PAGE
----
5 Must-Read Books by Latin American Women

By 25 April, 2022

From magical realism and first-person fever dream-like novels to fascinating true crime non-fiction, these are five of the best books written by female Latin American Authors that have been published in recent months. Our recommendations include the new novel by International Booker shortlisted Mexican author Fernanda Melchor (translated By Sophie Hughes), a collection of short stories by the best-kept secret of Argentinian literature, and best friend of Jorge Luis Borges, Silvina Ocampo (translated by Daniel Balderston), and an absorbing retelling of iconic murders committed by women from Chilean writer and journalist Alia Trabucco Zeran (translated by Sophie Hughes).

Pola OloixaracMona

Translated by Adam Morris

The novel takes place during the award ceremony of a prestigious literary award, for which Mona, a writer and academic based in California, is shortlisted. The event takes place in an unnamed village in Sweden over a few days where Mona comes across important authors from all over the world. As the event progresses, different writers deliver speeches whose topics veer from political commentary, technology and the profession of writing to how the creative process is affected by these and other factors.

As is tradition with Argentinian writers, particularly female writers, the real and the surreal overlap in a seamless and haunting way throughout the novel. Mona describes her encounters with the different personalities that form this—at times eccentric and at times expectedly traditional, but always eclectic— group of writers in this macabre Swedish village. In a daze that’s the consequence of alcohol, exhaustion, and drugs, she narrates what she sees and what she believes to see; what she feels and what she assumes she feels; she narrates memories and voids. On the surface, we intoxicatedly follow Mona’s trip (in more than one sense of the word) to learn about her experiences and career in a still very stale publishing world as a Latin American woman; we follow her to read about the injustices she faced and the opportunities she took, and of course to find out who wins the coveted prize. But it quickly transpires that Mona is gradually uncovering a past trauma that has been haunting her for some time. This is a brilliant, darkly funny, and completely unexpected novel that will delight and provoke many minds.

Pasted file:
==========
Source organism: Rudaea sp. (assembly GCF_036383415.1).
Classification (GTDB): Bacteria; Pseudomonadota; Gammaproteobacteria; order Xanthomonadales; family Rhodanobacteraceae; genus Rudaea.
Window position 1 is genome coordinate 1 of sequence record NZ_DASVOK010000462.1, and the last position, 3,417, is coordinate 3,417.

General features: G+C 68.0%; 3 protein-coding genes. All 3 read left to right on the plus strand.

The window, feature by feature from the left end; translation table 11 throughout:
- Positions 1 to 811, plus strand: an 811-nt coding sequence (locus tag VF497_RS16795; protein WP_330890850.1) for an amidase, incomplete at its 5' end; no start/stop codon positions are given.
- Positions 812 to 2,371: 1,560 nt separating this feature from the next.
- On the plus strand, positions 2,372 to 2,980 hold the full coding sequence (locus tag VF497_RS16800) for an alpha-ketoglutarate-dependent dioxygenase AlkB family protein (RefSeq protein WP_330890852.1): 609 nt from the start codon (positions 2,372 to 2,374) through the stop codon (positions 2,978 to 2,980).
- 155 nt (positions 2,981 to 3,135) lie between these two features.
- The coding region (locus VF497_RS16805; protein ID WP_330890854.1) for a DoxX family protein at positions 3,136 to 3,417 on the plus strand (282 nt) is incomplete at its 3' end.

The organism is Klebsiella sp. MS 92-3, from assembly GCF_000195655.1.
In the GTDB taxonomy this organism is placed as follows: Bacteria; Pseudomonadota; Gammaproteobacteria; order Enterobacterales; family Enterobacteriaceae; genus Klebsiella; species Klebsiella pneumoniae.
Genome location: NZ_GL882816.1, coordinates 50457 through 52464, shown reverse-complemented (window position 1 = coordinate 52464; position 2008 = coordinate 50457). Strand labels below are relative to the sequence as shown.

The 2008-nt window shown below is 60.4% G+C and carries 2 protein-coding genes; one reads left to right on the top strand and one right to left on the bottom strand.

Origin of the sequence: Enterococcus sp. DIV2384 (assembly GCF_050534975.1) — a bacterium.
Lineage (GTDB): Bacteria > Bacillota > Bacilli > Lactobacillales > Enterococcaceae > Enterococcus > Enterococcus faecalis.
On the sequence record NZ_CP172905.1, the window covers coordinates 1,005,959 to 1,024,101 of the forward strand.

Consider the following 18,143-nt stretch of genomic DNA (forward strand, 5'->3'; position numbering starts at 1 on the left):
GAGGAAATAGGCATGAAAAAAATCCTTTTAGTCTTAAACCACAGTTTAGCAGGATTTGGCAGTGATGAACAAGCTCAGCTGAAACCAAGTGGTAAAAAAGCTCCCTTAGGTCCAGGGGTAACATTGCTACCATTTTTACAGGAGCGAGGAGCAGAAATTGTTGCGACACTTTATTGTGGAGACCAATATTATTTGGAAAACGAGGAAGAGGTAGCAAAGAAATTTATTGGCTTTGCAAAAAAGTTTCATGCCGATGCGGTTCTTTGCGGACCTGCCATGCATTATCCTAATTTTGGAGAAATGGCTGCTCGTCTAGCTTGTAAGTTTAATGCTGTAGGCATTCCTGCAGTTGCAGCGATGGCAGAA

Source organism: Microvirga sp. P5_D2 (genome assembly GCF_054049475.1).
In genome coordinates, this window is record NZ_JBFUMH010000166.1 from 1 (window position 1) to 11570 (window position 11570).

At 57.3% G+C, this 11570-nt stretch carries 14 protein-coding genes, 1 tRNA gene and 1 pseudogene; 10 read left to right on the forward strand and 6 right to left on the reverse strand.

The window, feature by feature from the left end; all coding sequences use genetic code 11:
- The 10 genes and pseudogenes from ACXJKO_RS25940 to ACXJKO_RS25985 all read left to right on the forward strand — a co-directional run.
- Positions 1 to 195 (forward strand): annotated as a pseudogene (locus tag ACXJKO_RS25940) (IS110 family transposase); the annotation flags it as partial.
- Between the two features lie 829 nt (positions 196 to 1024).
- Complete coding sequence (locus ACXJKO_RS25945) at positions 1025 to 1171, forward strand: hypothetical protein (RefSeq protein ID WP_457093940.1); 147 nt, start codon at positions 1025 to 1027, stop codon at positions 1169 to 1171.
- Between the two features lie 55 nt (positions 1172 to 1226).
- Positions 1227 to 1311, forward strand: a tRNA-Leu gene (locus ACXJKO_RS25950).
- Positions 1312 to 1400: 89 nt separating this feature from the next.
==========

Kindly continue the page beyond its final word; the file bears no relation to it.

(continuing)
Mona by Pola Oloixarac is translated by Adam Morris and published by Serpent’s Tail. It is available from Amazon (UK | US) and Bookshop (UK | US).

Fernanda MelchorParadais

Translated by Sophie Hughes

Paradais is a private neighbourhood in rural Mexico. The families who inhabit it drive SUVs and wear designer clothes. The novel follows two teenagers who haven’t found their place in the world – one of them lives in Paradais, the other one unwillingly works as the gardener and is pushed around by his unreasonable boss. Both teenagers are governed by a cocktail of hatred and fixations. Polo longs to leave the shithole he lives in, his pointless job, and the history of abuse in his family. While Franco can only think and talk about fucking Señora Moroño, one of his neighbours. An unlikely friendship is built over cheap alcohol and cigarette butts Polo either finds on the floor or buys with any spare change Franco can steal from his house. Together, they plot a dark and seemingly reasonable plan that could help them both obtain what they want.

This novel is an unflinching, unadorned look at poverty in a rural town of Mexico. In Melchor’s work, we find a world that’s as suffocating as it is unescapable. Throughout the novel, an alarming sense of smothering and hatred seeps through the pages in a poetic vomit of hateful language. It’s uncomfortable and it’s meant to be. The reader of Fernanda Melchor’s novels is supposed to feel some of the vast and plentiful pain and struggle of her characters. Sophie Hughes’ remarkable translation leaves no gaps, no breathing space, and mimics the rhythm and pace of the original flawlessly.